Axon's Automotive Anorak: The thrill of buying at auction

28th March 2018
Gary Axon

Be it a £10 old Beatles vinyl album, a £100 antique hat stand, or a £10million Ferrari 250 GT California, buying anything at auction can be both an exciting and nerve-wracking experience at one and the same time.


I first experienced the thrills and spills of buying at auction some years ago when I went to a local sales room to bid for a few items of furniture suitable for the 250-year old house I had just bought. 

Bidding on a tatty gilded antique mirror that needed plenty of TLC got the heart rate going to a surprising degree, so you can imagine my excitement, adrenaline surge and cold-sweat fear when I successfully bid on a car at a classic car auction for the first time. 

The car was a 1951 Bristol 401 that I still own, some 15 years after my faltering debut bidding on a proper lot, rather larger and more expensive than an antique gilded mirror. The Bristol was being offered as part of a classic sports car auction, and although I’d admired it in the sale catalogue before the event, I had no intention of buying it as I thought its sales price would comfortably exceed my meagre budget. 

I went along to the auction with a friend, Steve, who had his eye on an early-1970s Porsche 911 Targa in the sale, with enough cash in my wallet to buy a couple of coffees at the sale, and possibly a pint or two on the return journey home. 

When we got to the sale, the 911 Targa, along with most of the other mainstream sporting classics in the auction (MG Bs, Triumph TR6s, Sunbeam Alpines, etc.), were generally of a disappointing standard. I’d spotted the Bristol in a corner of the sale, room but didn’t look very closely at it as it appeared too well prepared and presentable for my limited means.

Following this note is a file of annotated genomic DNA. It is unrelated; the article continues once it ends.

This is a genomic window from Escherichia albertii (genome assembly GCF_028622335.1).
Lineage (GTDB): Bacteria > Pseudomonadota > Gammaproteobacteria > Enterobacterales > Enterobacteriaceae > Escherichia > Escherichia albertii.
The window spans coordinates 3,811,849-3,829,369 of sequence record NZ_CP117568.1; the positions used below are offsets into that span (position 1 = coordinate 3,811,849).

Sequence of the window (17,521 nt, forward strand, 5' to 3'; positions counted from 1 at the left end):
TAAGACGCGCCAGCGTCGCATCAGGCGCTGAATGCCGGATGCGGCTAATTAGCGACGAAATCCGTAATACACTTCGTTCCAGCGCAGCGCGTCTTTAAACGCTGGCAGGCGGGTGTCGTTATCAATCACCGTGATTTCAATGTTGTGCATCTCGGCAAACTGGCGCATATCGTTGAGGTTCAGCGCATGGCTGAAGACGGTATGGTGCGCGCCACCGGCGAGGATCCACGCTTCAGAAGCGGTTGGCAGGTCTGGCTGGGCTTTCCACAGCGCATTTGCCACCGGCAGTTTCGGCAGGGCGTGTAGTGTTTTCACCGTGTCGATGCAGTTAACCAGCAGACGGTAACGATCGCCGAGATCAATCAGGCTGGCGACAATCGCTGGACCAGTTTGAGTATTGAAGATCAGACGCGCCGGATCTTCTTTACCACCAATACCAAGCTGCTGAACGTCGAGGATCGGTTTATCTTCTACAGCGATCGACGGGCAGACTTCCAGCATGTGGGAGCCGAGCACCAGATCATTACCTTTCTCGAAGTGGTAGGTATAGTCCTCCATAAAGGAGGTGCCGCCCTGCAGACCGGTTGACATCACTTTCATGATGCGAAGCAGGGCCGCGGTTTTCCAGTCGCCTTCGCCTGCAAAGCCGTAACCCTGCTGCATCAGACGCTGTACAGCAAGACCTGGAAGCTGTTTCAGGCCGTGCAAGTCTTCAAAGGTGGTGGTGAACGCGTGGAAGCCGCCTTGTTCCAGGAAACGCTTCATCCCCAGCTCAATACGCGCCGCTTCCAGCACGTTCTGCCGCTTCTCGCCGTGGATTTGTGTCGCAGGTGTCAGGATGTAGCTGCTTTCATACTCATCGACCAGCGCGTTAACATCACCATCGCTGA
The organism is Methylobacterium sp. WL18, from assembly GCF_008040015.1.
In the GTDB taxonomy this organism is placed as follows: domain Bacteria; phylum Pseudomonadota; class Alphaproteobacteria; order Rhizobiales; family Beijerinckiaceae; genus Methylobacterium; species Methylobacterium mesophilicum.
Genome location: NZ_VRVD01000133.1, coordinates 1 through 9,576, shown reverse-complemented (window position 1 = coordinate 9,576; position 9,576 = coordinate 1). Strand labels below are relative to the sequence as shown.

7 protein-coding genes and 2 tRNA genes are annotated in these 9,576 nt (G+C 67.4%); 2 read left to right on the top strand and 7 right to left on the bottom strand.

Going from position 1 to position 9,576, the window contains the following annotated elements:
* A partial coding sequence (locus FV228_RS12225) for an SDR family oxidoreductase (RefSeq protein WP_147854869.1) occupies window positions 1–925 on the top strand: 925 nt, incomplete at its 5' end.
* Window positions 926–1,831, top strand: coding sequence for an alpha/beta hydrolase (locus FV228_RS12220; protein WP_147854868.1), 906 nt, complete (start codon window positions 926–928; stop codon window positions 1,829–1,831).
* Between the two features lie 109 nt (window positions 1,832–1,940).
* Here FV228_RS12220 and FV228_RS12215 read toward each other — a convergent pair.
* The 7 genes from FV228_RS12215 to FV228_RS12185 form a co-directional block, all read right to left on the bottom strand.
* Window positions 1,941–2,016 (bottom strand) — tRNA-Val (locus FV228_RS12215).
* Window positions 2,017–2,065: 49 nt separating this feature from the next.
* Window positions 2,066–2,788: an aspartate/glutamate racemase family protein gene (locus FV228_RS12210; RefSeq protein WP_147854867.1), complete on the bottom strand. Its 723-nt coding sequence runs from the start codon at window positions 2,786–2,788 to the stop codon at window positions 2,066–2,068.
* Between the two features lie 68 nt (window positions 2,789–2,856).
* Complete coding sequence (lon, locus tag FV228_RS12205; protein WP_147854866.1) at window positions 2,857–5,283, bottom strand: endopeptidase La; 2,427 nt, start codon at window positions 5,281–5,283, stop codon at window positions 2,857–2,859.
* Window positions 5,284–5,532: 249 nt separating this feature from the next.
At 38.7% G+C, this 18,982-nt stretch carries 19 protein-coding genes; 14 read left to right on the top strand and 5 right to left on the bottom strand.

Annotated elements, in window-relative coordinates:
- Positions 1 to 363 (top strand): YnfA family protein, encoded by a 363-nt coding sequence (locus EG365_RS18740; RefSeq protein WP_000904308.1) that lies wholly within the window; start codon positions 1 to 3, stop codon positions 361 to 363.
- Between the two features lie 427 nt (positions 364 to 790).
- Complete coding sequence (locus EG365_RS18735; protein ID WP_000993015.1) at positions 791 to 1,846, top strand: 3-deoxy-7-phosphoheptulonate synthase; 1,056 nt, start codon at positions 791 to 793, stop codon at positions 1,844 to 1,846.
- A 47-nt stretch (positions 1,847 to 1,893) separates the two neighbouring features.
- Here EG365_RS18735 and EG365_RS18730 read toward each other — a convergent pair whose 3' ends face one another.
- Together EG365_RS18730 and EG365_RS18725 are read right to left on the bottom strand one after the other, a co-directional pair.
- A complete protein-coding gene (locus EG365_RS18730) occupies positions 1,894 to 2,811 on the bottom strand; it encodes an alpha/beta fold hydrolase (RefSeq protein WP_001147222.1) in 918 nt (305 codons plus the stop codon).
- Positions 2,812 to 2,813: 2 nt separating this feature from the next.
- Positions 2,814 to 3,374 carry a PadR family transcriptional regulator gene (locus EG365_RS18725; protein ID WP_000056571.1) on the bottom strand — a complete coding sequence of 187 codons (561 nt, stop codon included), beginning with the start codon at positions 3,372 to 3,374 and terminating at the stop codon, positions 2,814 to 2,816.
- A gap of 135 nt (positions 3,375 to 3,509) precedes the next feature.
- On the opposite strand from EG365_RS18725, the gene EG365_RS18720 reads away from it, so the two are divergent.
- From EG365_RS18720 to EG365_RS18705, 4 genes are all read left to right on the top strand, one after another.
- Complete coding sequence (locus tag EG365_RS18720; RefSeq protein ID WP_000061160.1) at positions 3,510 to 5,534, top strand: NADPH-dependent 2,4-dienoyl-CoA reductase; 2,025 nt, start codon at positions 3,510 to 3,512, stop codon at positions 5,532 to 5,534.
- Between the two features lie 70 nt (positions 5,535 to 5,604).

Disappointed in the condition of the Porsche after close inspection, Steve sidled up to me and exclaimed that although the Bristol was not to his personal taste, it was by far the best presented and cared for classic in the auction, and that I should have a ‘punt’ on it, as few of the other fellow would-be sportscar buyers were paying it much attention. It was a case of the right car, but definitely in the wrong auction. 

When the auction got underway, many of the lots struggled to reach their (low) reserve price, so by the time the Bristol 401 came under the gavel, my

friend Steve was nudging my elbow constantly, trying to get me to bid. The auctioneer optimistically started the Bristol’s bidding price much too high, with no response from the room. He gradually reduced the price, still to no avail, and pulled it down again, until another buyer finally reacted by half-heartedly raising his hand. With Steve goading me ‘’go on, go on’ in my ear, and my heart pounding, I nervously waved my sale catalogue, and suddenly I was in a slow-motion bidding war with the other chap for this stunning old Bristol.

Eventually, the hammer fell, and suddenly, before it had a chance to really sink in, I was the new owner of an immaculate 1951 Bristol 401, sold for a comparatively bargain price, considering its superb condition. Still reeling, with Steve thrusting a beer into my hand to celebrate, the mystery seller of the Bristol came up to me, shook my hand and congratulated me on the purchase of his ‘dream car!

The 401’s previous owner was a delightful older gentleman who had first seen this desirable Bristol model at the 1949 Earls Court Motor Show and set his heart on owning one someday. When he retired as an aircraft engineer (wholly appropriate given Bristol’s aviation roots), he treated himself to this Bristol as a restoration project. Rebuilding the 401 for himself, he restored the car to an exceptionally high standard, intending to use the Bristol for jolly weekend jaunts for him and his wife.